P2 tip #9: Be human

26 07 2011

In a seemingly cold, stark world of government regulations and red tape, public participation provides the human side of the work government agencies are set out to do. We are the literal and figurative eyes, ears and face of the project and in order to do it well, it is important to be yourself.

It is easy to get caught up in the technical jargon, legal precautions or become shielded by rigid rules and procedures. But effective public participation even for large, complex projects must start with sincere person-to-person communication. It is best summed up in the simple mantra, “be human.”

To “be human” means acknowledging people’s emotions, questions and concerns. They are valid and legitimate. To “be human” means speaking in your own voice. Find ways of explaining information and processes that fit your vocabulary and personal style. To “be human” means engaging in good, old-fashioned conversation. The kind where there is a sincere attempt to listen and understand; to enter into an exchange of ideas; and speak respectfully even when differences in opinion exist.

People long for community connections and honest communication. In a fast-paced world of real-time communication, hyper-commercialized and constant entertainment, the opportunity to be listened to and appreciated as a fellow human being is a gift.





P2 tip #1: Support the process

23 05 2011

Public involvement should support a decision-making process, not drive the process. This then begs the question that a defined process is in place; if there is confusion on the project team about the process, then there is certainly confusion among the public. Part of our role as P2 professionals is to communicate the decision-making process in a clear, simple way so that people know when and how they can participate.

But back to the key point … As much as I love public participation and idealize its role as crucial to public decisions, public involvement (PI) usually is not and should not be the driver. The reason a project exists is to gather the relevant data for a fair evaluation of how to best invest limited dollars to address some community issue. Public input and reaction to options is part of the process, but must not be mistaken for technical data and analysis. Which is another part of our jobs: communicating complex technical data in a way that people can understand and make their own judgments.

As often as public reaction can play a prominent role in whether a project moves forward or not, I have come to believe that PI is really a supporting function. It sometimes needs to stand to the side and let the process run its course and the data do the talking. Shifting the view of PI as being central to a project to PI being in a supporting role may change the timing and selection of tactics.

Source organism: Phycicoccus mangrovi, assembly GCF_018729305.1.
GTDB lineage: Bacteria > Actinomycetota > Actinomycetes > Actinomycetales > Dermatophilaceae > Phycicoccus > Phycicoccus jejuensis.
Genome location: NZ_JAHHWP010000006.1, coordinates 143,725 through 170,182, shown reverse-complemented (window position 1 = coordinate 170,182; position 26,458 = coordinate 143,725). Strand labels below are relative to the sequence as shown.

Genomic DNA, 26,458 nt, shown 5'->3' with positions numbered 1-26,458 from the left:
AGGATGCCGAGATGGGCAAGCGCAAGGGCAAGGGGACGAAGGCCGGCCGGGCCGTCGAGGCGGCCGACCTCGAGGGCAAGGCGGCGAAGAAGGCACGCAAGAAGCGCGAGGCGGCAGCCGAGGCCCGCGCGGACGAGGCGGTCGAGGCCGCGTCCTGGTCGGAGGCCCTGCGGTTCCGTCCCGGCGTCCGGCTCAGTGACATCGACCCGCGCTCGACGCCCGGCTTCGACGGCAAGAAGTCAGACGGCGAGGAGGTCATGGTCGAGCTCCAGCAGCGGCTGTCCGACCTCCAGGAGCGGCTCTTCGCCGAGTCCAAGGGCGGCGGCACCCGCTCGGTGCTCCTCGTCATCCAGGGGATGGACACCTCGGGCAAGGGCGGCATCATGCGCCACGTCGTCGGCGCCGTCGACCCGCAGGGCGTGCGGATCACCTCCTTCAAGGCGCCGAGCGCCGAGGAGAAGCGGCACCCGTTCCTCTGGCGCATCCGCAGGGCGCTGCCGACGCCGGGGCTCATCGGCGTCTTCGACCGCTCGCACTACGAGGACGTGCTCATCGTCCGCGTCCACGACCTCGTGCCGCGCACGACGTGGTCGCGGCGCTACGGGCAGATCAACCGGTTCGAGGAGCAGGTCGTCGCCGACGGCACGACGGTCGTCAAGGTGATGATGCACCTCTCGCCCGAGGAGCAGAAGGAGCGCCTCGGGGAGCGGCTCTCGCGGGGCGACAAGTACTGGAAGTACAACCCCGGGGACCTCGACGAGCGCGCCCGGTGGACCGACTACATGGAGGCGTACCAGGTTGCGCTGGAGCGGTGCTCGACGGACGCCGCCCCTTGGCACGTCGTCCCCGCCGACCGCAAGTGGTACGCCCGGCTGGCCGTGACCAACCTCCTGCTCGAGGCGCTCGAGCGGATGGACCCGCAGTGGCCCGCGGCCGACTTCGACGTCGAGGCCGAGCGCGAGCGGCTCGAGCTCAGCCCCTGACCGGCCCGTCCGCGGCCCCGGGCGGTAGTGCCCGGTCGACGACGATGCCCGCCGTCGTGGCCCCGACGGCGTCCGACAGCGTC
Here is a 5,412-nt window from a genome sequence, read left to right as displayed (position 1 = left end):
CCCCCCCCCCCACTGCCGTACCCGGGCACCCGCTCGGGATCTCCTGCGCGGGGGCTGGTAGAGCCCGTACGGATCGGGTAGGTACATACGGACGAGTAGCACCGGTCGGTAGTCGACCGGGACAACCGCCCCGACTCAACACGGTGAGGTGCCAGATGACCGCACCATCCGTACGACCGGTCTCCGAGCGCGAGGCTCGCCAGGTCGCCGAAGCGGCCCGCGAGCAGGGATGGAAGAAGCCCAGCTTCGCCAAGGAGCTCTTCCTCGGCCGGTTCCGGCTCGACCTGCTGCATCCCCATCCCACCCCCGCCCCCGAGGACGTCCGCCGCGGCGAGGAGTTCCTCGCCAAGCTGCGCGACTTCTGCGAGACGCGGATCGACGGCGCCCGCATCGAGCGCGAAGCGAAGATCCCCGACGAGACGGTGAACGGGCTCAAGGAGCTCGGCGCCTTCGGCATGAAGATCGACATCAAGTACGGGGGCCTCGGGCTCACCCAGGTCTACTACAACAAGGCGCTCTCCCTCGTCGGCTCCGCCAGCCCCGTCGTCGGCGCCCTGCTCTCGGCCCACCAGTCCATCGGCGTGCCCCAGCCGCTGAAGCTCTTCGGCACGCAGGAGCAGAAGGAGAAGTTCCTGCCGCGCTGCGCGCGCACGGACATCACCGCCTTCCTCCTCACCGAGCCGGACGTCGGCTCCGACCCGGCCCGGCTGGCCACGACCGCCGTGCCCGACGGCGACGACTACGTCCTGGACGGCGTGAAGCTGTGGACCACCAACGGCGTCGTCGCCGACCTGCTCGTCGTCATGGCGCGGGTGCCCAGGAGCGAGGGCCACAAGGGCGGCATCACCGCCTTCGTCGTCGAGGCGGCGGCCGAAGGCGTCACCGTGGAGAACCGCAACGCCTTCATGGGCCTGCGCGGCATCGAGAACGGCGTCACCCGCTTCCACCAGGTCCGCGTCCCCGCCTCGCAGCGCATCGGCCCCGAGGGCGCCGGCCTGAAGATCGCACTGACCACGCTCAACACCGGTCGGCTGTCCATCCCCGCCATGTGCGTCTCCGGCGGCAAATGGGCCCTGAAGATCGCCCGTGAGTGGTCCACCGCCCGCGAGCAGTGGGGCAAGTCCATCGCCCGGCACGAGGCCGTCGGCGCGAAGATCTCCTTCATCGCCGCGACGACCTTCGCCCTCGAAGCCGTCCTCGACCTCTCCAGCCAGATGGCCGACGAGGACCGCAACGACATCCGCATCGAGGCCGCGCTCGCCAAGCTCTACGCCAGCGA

The criterion of supporting the process also helps with cost efficiencies. The level of PI needed is that which is needed to bring the process to completion. Outreach tools are selected based on who needs to be reached and the information that needs to be shared. These are all dictated by the project itself. We often think in terms of responding to the public’s need for information, but I find that if I am in tune with the project’s needs and a good process is in place, PI functions well as a conduit of information between decision-makers and stakeholders.

This post is part of a 10 part series on P2 tips for complex projects. Read the series introduction here.







Beyond civility: From public engagement to problem solving

4 02 2011

The National League of Cities (NLC) recently released a 10-page “Civility Guide” as an “action guide for city leaders.” Thanks to the blog at civsourceonline.com for highlighting this new publication. It provides practical and thoughtful tips along with quotes from representative local government leaders and examples of the seven principles they put forward.

NLC Executive Director Donald J. Borut wrote, The  following action guide draws on NLC’s continuing work on this topic to present cities and city leaders with ideas and a framework for action to promote democratic governance. As NLC defines it, democratic governance is “the art of governing a community in participatory, deliberative, inclusive and collaborative ways.” This isn’t easy work, but it is essential to the effective functioning of our cities and our society.

The publication is succinct and easy to follow. For P2 practitioners, there is nothing stunningly new in its content, but it is refreshing to hear proponents for meaningful public participation coming from within local government.

One of the most striking statements in the document was acknowledgement that city officials, staff and citizens need training and/or some kind of better understanding of effective public engagement. In a 2010 NLC survey, about half of all city officials and top staff surveyed said that neither they nor their constituents have the skills and experience needed to carry out effective public engagement. To me, this is a call to action for P2 folks to rise to the challenge of equipping our clients and communities! I am convinced that once someone has experienced “effective public engagement” – meaning, that citizens feel heard or decision-makers feel they have a better outcome because of public input – people become believers in and advocates for meaningful public processes.

I encourage you to check out this guide and share your thoughts on what is most compelling to you.